Book Review: American Torture by Michael Otterman

The doctor sits in the cold empty room, the colorless walls, desk and chair lit by the pale yellow window from behind bars. The place is coated in the memories of sweat and fear, and yet he stands undaunted. He knows the system. He knows the right words to say, and when to say them. He knows not to flinch or let down his guard. He knows the law.

And so he stands, the camera observing him from a tucked away recess in the corner of his eye, endlessly recording the waves of indignance that float off of him. And why shouldn’t he be indignant? He’s a doctor. A respected member of the community. He has no business being here.

The door to the room opens with a heavy creak and a rock of a man stalks in carrying a brown paper bag and a phone book. The black metal door shuts behind him and he sets his items on the table, his bald head, thick neck, and stone cut eyes giving the illusion that this was not a man to be trifled with.

Despite the slow curl of fear rising up in the doctor’s abdomen, he watches with interest as the newcomer empties the bag, his barrel like arms removing a bottle of booze, a lighter, a pair of pliers.

“What’s this?” the doctor asks in feigned amusement.

“This is the stuff I’m going to use to get me to tell you where the little girl is,” the cop answers in a calm gravelly voice. He’s calm, calm as a gentle spring day.

“I get it,” the doctor quips. “You’re the bad cop!” He teases as he silently feels his chest loosen. He knows the law, he sees the camera. This gorilla of a man will do nothing more than try to intimidate him, and if he does otherwise, well, that’s what lawyers are for.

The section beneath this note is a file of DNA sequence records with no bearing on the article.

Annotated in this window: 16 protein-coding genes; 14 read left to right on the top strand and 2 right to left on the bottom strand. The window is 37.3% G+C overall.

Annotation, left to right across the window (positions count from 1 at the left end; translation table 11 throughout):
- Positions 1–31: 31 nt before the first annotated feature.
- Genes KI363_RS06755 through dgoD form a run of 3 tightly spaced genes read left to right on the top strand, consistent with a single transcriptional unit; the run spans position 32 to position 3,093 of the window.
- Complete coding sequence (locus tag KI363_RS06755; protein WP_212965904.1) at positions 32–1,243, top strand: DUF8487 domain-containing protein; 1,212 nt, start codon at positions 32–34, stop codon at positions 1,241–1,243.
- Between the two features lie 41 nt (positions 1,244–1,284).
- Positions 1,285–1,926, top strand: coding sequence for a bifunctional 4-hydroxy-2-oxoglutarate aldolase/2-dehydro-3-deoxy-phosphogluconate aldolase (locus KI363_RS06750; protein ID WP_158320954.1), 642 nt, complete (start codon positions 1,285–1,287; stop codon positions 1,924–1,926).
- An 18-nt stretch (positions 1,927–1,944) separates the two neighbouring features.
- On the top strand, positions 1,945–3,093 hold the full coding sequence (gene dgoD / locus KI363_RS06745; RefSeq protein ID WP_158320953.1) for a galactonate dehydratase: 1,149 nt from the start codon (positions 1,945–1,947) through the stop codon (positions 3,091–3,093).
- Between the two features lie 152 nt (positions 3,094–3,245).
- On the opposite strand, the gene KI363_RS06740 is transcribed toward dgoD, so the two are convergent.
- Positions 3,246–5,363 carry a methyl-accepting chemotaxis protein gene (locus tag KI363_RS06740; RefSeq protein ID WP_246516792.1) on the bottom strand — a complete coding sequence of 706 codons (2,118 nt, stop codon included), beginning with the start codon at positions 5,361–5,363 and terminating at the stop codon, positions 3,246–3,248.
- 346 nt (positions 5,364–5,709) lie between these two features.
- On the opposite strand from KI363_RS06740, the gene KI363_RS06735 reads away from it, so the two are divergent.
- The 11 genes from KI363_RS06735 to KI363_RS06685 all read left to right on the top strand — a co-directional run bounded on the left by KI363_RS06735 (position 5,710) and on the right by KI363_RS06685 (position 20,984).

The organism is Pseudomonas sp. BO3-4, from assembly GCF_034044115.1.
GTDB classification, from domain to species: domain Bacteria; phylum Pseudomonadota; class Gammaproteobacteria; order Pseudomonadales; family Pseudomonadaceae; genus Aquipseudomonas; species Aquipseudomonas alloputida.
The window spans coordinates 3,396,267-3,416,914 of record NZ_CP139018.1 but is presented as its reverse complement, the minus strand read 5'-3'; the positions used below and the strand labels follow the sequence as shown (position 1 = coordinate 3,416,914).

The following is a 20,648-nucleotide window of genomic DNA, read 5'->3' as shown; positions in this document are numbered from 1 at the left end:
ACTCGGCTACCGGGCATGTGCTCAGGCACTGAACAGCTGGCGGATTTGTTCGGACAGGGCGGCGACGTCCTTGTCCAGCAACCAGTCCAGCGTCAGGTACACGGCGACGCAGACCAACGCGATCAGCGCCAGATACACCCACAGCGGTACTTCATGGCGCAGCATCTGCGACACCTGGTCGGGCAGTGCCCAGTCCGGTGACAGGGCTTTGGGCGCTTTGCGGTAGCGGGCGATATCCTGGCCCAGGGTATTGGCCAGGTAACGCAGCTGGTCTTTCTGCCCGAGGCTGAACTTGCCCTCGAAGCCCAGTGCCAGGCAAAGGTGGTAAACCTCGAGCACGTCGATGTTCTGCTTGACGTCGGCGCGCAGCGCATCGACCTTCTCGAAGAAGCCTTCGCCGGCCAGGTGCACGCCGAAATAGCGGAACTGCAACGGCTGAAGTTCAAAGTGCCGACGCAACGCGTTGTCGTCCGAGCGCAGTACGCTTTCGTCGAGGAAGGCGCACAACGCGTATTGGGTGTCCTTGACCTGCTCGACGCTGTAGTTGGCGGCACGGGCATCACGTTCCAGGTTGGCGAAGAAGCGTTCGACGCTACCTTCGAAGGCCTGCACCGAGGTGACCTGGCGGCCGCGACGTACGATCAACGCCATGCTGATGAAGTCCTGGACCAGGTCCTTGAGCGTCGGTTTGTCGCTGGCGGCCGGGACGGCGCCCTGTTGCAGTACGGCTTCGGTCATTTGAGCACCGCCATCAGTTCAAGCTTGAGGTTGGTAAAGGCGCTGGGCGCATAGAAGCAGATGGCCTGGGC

“Good cop, bad cop left for the day,” the cop answers with a clever half grin on his face. “I’m a different kind of cop.”

Still, the doctor is not frightened. If anything, this will be fun, like being in a movie.

The cop begins asking the same questions the cop before him asked. Where’s the girl? What has he done to her? The doctor, well aware of his rights, well aware that all he has to do is keep his mouth shut for long enough and they will have to let him go or bring him up on charges everyone knows he can beat.

And so he sits there, shunning the questions, putting on his excellent act of being above this circus interrogation. Then the cop reaches into his back pocket and pulls out his wallet. His thick, calloused fingers flip it open and rifle through the worn plastic picture holder until he finds what he wants.

He shows the doctor a picture of who he claims is his daughter. Asks the doctor if he wants her. “You want to stick your dick in her?”

“What? NO!” the doctor protests, affronted.

The cop looks dissappointed. “Why not? What’s that little girl you got have that my Cassie doesn’t?”

He presses harder. Where’s the girl? He wants to see what’s so special, and the doctor can feel his control over the situation slipping away. The face. The face in the wallet, it’s pretty to him. He does want it, he wants to take it and lock it away with the other pretty face he has currently imprisoned in his basement.

“I’m bored now!” he declares, staring not at the cop, but directly into the camera, privately hoping that whoever is watching is more sane than the sicko standing before him. “Charge me, or release me…”

He only barely finishes his sentence before the beast of a man launches after him, the telephone book in hand. It rips through the air, it’s pages rustling for just a moment before its mass slams into him with horrific force. He feels himself fall from the chair and hit the ground hard.